State and politics
Kuwait gained full independence in 1961. The following
year, a constitution was adopted giving the emir the
executive power. The key positions in the government are
held by members of the royal family. The legislative power
formally has Parliament (50 members), which the emir can,
however, dissolve. This has happened several times, for
example in 1986 after a constitutional crisis caused by
criticism of the government. A new parliament was elected in
October 1992. Political parties are banned. The right to
vote has been severely limited to literate men among the
"genuine" Kuwaiti, whose families have lived in Kuwait since
1920. Military and police are exempt. The many guest
workers, about 60% of the population of the Iraq invasion of
1990, lack virtually civil rights. At the 1981 election,
6.4% of the population was entitled to vote and in 1985 even
Kuwait's state of affairs can be described as patriarchal
or as an enlightened despotism with the power concentrated
on the emir and his family, Al Sabah. However, it has been
characterized by a traditional pursuit of consensus between
the original clans and mutually dependent on them, as well
as by a greater openness and pluralism than in most other
Arab countries, even after 1986. More important than the
formal policy is not only the economy with the huge oil
revenues, which have benefited all Kuwaiti people, but also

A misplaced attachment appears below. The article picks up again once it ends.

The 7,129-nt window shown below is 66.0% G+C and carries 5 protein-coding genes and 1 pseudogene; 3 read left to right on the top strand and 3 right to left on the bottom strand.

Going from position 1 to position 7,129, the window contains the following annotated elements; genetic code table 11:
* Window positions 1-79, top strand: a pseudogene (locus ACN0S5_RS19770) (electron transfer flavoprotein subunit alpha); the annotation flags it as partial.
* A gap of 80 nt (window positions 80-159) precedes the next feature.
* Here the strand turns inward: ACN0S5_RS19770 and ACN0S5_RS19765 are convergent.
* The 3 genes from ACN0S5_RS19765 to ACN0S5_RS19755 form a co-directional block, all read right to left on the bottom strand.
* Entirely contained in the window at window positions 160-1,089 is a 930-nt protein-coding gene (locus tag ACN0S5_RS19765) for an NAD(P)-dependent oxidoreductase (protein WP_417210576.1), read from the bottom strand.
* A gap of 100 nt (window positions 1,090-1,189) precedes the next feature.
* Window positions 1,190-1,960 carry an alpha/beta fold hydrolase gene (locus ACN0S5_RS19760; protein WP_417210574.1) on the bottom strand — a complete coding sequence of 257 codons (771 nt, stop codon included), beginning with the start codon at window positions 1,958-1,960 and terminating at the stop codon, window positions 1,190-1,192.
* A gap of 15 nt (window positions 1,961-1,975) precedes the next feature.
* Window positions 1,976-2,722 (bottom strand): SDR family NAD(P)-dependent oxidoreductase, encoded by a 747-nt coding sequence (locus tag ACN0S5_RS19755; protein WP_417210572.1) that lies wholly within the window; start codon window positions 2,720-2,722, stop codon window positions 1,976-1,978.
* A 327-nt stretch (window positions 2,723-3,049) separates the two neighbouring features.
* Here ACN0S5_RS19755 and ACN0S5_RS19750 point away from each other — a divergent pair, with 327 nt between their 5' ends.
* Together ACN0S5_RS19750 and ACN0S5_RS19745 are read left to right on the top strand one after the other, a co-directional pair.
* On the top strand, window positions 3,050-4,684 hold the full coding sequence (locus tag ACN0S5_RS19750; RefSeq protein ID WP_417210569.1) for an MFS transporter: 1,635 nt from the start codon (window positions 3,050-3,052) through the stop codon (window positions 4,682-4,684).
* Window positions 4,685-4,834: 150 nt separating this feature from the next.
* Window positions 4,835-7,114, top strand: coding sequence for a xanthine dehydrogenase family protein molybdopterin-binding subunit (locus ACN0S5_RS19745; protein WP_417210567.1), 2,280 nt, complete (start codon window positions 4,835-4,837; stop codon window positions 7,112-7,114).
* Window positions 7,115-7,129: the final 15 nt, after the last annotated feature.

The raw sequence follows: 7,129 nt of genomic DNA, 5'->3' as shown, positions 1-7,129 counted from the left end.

informal contacts and old family and clan ties. Only
recently has the old system seriously and to a greater
extent begun to be called into question. In particular,
women are active in the struggle for a democratic system.
The Emir promised political reform in the aftermath of the
1991 Kuwait War. The 1992 parliamentary elections meant that
those who wanted reform came to form a majority in
Parliament. However, they lost it to more faithful
politicians in the 1996 elections.
During the 2000s, Parliament was dissolved several times.
Two clear trends can be seen, on the one hand, more radical
Islamic representatives have become stronger and gained
great influence in parliament, and on the other, women have
moved forward their positions. In 2005, Parliament passed a
law on women's suffrage and in June that year the first
female minister in the country was appointed. Only at the
2009 elections did three women manage to get elected to
Parliament. The same year, it was decided that women have
the right to obtain their own passports without the
permission of their husbands and that women no longer have
to wear a veil in public places. See ABBREVIATIONFINDER for how KW can stand for Kuwait.
When the US-British invasion of Iraq began in 2003,
Kuwait supported it, and tens of thousands of soldiers were
taken across the border to remove Saddam Hussein. Several
other Arab states were opposed to the invasion, including
The contradictions in Kuwaiti society have not waned. On
the one hand, the conflicts continue on the constitution,
and on the view of the regime. In 2010, young people clashed
with the police and in 2011 demonstrated hundreds of young